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Report from the course Managing Cultural Transitions: Southeastern Europe 1

This was the fourth in a series of postgraduate courses on 'Redefining Cultural Identities', organized by the Department for Culture and Communication of the Institute for International Relations, Zagreb. It took place at the Inter-University Centre in Dubrovnik, 9-16 May 2004. It was attended by nineteen students and ten lecturers from twelve countries (Albania, Austria, Bosnia and Herzegovina, Bulgaria, Croatia, Czech Republic, France, Macedonia, Romania, Serbia and Montenegro, Slovenia, and USA). In its fourth session the course concentrated on cultural transitions in SEE. The first course in 2000 was devoted to the Multicultural Contexts of the Central European and Mediterranean Regions. It was followed by a course that dealt with the Redefinition of Cultural Identities in Southeastern Europe. The third course entitled Cultural Industries and Technological Convergence concentrated on cultural industries, technological convergence, cultural consumption, and cultural identities in the Southeastern European and Central European countries in transition 2.

'Redefining Cultural Identities' continued with this year's course entitled Managing Cultural Transitions: Southeastern Europe. After a brief introduction that included a short history of the project, the course started with the session on overview of theoretical and conceptual frameworks of cultural transitions. Jiřina Šmejkalova in her lecture Cultural Transitions: Some Conceptual Issues noted that due to globalization processes, triggered through new technologies, cultural transition occurs at different levels all over the world. She concentrated on three theoretical research areas important for studying cultural transitions in the Eastern European (EE) region. These are: East European studies, cultural studies, and the current regional cultural research. During the last decade these areas had to position themselves in relation to Marxism, which was a prevailing theoretical framework of cultural research during socialism and communism. Due to their complex discourses and the connection with Marxism, cultural studies did not evolve as a particular specialization within social studies. However, the key problem of cultural research in the EE is the loss of focus after the dissolution of the former regimes. Transition did not provide a supportive framework for further development and specialization of social studies and humanities.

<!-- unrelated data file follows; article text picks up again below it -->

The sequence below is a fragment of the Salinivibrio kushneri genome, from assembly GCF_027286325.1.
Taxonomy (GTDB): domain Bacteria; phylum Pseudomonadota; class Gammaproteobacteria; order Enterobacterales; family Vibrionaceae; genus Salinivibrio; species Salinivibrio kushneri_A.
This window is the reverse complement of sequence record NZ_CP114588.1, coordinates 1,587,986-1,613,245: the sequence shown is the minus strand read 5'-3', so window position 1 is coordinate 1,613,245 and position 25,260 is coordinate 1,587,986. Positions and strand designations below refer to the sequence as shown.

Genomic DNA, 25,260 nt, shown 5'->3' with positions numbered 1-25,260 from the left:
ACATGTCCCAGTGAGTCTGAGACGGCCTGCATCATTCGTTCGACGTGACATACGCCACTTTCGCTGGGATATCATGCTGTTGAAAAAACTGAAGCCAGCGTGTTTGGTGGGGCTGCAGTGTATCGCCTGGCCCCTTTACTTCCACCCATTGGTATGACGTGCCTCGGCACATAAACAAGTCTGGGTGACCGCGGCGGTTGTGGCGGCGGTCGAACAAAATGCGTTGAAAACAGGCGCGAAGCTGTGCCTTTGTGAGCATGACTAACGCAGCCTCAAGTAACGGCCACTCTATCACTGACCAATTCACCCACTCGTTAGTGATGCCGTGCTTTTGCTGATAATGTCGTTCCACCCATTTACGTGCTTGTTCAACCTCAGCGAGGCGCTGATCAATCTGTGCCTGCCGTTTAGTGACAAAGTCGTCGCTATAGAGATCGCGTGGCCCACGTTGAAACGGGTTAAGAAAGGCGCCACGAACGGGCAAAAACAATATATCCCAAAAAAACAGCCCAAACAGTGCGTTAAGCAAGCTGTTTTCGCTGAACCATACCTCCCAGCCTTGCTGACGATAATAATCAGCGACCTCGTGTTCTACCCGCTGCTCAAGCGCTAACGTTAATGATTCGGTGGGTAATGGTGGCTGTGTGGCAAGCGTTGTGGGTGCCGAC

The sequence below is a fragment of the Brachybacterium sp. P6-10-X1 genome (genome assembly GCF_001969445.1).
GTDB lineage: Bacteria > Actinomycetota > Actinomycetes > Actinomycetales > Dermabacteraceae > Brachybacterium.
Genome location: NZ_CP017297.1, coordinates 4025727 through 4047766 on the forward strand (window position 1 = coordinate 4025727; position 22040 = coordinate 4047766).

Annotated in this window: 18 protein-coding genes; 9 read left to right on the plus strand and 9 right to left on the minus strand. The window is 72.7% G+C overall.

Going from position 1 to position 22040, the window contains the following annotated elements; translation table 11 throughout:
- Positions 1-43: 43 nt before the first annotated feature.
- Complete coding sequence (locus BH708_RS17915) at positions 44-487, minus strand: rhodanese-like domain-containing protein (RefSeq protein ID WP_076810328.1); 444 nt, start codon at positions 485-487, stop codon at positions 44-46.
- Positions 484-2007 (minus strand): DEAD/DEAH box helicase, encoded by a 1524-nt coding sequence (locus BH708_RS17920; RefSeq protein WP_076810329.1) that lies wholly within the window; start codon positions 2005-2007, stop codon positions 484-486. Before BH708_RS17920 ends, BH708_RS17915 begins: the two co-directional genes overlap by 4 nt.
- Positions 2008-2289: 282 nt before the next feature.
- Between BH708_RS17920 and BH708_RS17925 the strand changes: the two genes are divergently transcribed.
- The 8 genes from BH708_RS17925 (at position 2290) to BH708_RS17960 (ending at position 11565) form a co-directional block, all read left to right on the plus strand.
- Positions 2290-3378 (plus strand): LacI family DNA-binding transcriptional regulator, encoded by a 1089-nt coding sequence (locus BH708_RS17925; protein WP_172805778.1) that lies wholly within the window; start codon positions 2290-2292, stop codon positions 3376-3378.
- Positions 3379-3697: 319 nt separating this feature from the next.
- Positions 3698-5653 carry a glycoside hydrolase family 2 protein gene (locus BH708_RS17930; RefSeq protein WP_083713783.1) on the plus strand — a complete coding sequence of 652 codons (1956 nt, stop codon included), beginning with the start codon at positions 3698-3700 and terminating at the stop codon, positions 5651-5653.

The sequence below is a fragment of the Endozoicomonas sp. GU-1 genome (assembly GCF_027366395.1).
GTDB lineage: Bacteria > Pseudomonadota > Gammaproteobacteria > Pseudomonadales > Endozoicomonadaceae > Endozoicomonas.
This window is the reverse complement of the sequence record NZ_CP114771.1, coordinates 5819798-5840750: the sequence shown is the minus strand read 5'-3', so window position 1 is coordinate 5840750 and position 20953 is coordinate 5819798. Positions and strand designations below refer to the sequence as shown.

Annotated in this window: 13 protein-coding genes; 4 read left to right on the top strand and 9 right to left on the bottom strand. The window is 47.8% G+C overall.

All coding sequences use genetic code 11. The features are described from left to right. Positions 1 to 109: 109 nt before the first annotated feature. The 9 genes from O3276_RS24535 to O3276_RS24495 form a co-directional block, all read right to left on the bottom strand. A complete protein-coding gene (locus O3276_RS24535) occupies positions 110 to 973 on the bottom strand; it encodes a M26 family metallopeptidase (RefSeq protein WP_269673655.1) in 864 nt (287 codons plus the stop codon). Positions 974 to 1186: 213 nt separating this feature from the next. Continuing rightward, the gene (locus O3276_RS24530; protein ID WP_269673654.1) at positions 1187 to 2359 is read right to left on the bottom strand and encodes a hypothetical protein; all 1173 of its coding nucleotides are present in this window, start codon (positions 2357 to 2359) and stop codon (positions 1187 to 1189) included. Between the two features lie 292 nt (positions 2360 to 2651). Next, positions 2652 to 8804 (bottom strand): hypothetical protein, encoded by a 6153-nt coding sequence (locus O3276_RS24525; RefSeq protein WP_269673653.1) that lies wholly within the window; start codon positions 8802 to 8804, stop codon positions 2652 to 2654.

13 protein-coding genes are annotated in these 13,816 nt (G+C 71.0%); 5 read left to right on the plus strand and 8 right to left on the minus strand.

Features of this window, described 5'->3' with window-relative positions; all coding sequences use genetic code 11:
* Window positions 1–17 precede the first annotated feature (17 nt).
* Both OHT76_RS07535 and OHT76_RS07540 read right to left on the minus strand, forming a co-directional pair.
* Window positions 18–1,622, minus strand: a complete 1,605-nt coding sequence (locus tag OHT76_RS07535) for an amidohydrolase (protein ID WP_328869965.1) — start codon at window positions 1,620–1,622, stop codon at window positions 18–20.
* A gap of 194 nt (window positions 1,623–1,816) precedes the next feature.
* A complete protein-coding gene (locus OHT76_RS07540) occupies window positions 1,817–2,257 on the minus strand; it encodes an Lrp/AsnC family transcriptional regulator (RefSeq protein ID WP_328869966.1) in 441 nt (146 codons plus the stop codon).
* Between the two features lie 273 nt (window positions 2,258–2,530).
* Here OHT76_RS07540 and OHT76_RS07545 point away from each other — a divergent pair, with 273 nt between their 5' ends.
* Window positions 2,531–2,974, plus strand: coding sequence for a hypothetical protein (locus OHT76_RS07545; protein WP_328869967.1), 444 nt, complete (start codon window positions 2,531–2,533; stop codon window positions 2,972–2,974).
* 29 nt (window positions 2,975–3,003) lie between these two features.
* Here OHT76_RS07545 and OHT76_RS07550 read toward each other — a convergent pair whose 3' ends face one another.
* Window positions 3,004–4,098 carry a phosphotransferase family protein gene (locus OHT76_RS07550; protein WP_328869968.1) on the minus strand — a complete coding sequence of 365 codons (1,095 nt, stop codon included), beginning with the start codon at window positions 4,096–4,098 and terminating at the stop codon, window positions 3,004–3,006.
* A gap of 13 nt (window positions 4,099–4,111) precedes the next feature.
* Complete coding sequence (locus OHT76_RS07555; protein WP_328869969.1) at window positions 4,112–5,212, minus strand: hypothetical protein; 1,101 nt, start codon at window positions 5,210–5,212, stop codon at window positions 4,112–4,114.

In the concluding remarks Jiřina Šmejkalova stressed that it is up to contemporary researchers of Southeastern Europe to develop regional cultural research and thus establish cultural studies by going beyond the tradition of East European studies.

In her lecture Cultural Contexts of Transition Processes Nada Švob-Đokić stressed the difficulties of contextualizing cultures and cultural studies in today's world. It is ever more difficult to define culture as it is becoming intertwined with the activities and regulations that are not strictly cultural. Differences between transition vs. transformation were outlined, and it was explained how they relate to cultural context and cultural space. Due to the globalization processes, cultural transitions move cultures from national towards international and global cultural spaces. This sometimes occurs through the establishment of 'integrated cultural zones' that transcend borders and turn cultures into 'liberated' spaces of creation and production. In the contemporary world such zones are mostly urban, regional or continental. They provide space for vivid and intense intercultural relations, strong mutual influences and new creativity. In such environment cultures produce new values in their own right and turn to markets ever more. However, such zones tend to remain concentrated on education rather than on culture (e.g., European higher education space), thus leaving the problem of cultural identification ever more open and individualized.